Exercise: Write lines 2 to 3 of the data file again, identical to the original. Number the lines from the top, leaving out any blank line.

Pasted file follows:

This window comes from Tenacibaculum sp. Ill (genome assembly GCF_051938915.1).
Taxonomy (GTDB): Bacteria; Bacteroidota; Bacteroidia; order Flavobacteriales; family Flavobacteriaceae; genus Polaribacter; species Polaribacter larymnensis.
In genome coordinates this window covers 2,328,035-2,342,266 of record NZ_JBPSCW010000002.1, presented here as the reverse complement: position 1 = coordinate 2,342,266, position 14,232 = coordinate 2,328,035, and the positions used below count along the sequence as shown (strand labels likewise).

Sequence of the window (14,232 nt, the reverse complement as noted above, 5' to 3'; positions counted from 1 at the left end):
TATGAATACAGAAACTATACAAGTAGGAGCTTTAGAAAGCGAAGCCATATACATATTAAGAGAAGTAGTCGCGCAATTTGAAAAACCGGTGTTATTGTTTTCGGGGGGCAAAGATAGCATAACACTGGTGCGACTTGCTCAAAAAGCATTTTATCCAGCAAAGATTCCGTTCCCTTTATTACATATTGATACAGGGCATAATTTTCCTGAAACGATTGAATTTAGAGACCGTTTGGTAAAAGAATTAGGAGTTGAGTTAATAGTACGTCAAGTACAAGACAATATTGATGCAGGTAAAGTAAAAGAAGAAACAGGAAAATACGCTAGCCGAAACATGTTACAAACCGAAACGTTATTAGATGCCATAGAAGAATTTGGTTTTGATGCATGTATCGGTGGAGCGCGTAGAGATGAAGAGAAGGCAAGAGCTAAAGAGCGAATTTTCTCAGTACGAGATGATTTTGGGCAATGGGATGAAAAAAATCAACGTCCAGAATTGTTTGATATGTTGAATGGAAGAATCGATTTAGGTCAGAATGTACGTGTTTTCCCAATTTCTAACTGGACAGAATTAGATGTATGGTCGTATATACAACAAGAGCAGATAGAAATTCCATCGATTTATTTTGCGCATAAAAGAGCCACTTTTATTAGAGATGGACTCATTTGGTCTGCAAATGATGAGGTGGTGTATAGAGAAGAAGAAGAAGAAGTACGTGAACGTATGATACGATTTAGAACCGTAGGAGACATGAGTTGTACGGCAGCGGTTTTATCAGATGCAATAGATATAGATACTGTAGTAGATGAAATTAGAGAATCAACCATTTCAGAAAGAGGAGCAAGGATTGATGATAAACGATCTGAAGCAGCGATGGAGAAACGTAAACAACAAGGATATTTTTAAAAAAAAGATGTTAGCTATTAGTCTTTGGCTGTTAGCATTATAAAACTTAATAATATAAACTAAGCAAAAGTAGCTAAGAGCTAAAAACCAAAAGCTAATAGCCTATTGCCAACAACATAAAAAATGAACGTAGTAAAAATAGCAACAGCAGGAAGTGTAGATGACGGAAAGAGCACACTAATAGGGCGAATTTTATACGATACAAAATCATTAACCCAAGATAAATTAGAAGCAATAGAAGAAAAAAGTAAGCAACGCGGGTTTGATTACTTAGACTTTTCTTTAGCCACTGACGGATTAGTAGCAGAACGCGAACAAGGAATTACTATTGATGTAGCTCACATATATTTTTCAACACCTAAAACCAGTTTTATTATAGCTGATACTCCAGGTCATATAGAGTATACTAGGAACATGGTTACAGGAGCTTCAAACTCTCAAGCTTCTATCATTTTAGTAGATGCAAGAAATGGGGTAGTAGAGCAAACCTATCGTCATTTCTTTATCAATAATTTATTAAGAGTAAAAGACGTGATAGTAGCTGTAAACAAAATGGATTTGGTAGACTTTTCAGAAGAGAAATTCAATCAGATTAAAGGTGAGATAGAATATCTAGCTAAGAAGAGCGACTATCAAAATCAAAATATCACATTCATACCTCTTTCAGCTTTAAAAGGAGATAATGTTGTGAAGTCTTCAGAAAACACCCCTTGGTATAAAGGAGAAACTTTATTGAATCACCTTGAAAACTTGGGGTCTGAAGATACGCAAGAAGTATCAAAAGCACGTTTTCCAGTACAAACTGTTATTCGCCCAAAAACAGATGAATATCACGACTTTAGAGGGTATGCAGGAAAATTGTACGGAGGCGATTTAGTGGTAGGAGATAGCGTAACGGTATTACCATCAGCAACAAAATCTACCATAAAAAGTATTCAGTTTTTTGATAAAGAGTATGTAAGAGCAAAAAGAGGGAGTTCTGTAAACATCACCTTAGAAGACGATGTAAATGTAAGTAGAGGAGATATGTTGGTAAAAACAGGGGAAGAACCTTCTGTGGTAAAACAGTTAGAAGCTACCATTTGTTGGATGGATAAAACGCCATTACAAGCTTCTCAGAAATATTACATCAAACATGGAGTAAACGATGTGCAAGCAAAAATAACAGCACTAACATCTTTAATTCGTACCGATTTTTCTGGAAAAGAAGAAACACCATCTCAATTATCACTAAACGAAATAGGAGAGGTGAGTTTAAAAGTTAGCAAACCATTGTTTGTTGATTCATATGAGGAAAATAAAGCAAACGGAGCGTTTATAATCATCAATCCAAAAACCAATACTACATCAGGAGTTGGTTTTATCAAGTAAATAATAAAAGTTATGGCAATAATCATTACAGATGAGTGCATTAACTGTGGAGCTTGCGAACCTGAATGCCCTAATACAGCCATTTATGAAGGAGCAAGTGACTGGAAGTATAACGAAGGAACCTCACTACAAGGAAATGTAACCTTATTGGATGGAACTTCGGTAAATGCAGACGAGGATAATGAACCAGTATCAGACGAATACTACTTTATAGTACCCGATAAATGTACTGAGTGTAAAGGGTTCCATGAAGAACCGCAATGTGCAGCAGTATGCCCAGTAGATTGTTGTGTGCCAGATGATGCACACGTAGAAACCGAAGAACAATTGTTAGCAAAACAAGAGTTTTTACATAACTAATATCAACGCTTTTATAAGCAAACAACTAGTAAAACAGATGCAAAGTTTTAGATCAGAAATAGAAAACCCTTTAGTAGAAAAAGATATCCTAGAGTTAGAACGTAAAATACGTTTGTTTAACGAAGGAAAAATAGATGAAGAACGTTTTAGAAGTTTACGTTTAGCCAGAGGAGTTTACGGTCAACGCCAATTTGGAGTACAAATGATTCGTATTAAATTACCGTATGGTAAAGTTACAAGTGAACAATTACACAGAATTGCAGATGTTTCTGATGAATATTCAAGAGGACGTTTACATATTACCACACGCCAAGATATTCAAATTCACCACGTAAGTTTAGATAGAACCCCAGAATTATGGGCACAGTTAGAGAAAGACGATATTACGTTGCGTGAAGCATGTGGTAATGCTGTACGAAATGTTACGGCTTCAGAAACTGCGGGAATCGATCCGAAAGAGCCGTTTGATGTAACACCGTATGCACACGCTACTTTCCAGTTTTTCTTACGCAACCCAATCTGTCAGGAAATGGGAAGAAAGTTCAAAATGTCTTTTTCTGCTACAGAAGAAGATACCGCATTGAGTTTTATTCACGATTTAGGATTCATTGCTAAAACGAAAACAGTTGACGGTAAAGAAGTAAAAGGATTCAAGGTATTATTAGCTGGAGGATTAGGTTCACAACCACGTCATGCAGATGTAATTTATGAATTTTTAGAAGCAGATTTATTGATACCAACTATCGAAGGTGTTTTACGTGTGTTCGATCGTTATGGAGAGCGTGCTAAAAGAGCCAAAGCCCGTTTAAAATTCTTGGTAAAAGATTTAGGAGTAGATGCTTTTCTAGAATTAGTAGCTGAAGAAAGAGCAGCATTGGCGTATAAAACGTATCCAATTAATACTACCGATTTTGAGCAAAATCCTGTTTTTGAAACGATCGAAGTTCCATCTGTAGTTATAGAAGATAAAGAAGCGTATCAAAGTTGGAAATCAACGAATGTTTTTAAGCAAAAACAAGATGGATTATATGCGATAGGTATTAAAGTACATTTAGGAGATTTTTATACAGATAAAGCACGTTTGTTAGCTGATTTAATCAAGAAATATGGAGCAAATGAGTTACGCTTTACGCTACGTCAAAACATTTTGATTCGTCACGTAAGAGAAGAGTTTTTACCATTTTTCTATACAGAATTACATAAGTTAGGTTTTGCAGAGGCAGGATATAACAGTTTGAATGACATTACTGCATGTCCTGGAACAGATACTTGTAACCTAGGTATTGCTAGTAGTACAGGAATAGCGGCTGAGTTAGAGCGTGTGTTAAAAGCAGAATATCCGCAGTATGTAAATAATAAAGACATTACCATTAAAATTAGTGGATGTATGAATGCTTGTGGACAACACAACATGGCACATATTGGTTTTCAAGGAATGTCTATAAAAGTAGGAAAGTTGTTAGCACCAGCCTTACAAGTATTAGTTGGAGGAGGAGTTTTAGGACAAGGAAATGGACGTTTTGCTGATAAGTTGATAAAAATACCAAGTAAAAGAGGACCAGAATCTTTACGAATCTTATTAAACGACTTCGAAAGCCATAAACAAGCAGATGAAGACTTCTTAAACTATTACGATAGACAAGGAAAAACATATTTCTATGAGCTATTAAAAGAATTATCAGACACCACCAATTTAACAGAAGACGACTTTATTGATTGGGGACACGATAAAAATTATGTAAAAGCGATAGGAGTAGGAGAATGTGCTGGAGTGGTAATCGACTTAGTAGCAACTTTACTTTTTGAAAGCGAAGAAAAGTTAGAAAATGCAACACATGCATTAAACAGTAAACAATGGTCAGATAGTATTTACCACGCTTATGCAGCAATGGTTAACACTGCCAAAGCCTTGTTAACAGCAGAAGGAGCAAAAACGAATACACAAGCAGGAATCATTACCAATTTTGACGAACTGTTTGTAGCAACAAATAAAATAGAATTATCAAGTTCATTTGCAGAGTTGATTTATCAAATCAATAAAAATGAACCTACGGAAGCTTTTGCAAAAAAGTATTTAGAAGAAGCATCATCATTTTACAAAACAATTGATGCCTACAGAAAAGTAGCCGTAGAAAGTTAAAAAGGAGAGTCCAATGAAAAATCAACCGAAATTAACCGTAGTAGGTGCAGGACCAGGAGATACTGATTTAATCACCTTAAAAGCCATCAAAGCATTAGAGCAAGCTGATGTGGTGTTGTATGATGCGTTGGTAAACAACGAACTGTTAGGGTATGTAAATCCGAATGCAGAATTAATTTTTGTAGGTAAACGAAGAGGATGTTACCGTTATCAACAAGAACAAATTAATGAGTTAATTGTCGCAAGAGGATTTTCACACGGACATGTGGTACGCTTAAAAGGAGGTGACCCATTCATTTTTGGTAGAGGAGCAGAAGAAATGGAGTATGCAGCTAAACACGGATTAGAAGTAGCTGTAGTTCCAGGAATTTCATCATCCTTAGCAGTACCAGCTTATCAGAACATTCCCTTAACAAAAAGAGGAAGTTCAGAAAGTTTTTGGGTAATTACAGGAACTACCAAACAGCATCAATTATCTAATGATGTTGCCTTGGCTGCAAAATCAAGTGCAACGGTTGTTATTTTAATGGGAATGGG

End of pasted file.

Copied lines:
Taxonomy (GTDB): Bacteria; Bacteroidota; Bacteroidia; order Flavobacteriales; family Flavobacteriaceae; genus Polaribacter; species Polaribacter larymnensis.
In genome coordinates this window covers 2,328,035-2,342,266 of record NZ_JBPSCW010000002.1, presented here as the reverse complement: position 1 = coordinate 2,342,266, position 14,232 = coordinate 2,328,035, and the positions used below count along the sequence as shown (strand labels likewise).